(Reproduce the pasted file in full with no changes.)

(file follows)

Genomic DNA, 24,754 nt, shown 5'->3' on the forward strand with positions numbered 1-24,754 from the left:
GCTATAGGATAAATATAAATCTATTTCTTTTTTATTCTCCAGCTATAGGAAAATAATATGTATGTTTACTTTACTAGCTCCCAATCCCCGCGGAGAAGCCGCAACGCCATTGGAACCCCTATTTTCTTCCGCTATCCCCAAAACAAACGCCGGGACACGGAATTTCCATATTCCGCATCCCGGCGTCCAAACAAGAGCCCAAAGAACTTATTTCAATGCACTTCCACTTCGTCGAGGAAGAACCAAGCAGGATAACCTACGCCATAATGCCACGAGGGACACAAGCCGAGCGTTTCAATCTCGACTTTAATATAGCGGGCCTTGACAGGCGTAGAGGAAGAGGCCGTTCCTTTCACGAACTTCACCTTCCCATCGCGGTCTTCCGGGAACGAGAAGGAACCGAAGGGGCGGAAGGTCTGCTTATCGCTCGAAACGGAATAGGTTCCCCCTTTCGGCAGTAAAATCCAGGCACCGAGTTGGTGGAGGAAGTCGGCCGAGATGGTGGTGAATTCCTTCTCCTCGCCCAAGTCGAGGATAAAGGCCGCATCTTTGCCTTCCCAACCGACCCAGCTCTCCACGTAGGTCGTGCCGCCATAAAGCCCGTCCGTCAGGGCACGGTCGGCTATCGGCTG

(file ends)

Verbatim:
Genomic DNA, 24,754 nt, shown 5'->3' on the forward strand with positions numbered 1-24,754 from the left:
GCTATAGGATAAATATAAATCTATTTCTTTTTTATTCTCCAGCTATAGGAAAATAATATGTATGTTTACTTTACTAGCTCCCAATCCCCGCGGAGAAGCCGCAACGCCATTGGAACCCCTATTTTCTTCCGCTATCCCCAAAACAAACGCCGGGACACGGAATTTCCATATTCCGCATCCCGGCGTCCAAACAAGAGCCCAAAGAACTTATTTCAATGCACTTCCACTTCGTCGAGGAAGAACCAAGCAGGATAACCTACGCCATAATGCCACGAGGGACACAAGCCGAGCGTTTCAATCTCGACTTTAATATAGCGGGCCTTGACAGGCGTAGAGGAAGAGGCCGTTCCTTTCACGAACTTCACCTTCCCATCGCGGTCTTCCGGGAACGAGAAGGAACCGAAGGGGCGGAAGGTCTGCTTATCGCTCGAAACGGAATAGGTTCCCCCTTTCGGCAGTAAAATCCAGGCACCGAGTTGGTGGAGGAAGTCGGCCGAGATGGTGGTGAATTCCTTCTCCTCGCCCAAGTCGAGGATAAAGGCCGCATCTTTGCCTTCCCAACCGACCCAGCTCTCCACGTAGGTCGTGCCGCCATAAAGCCCGTCCGTCAGGGCACGGTCGGCTATCGGCTG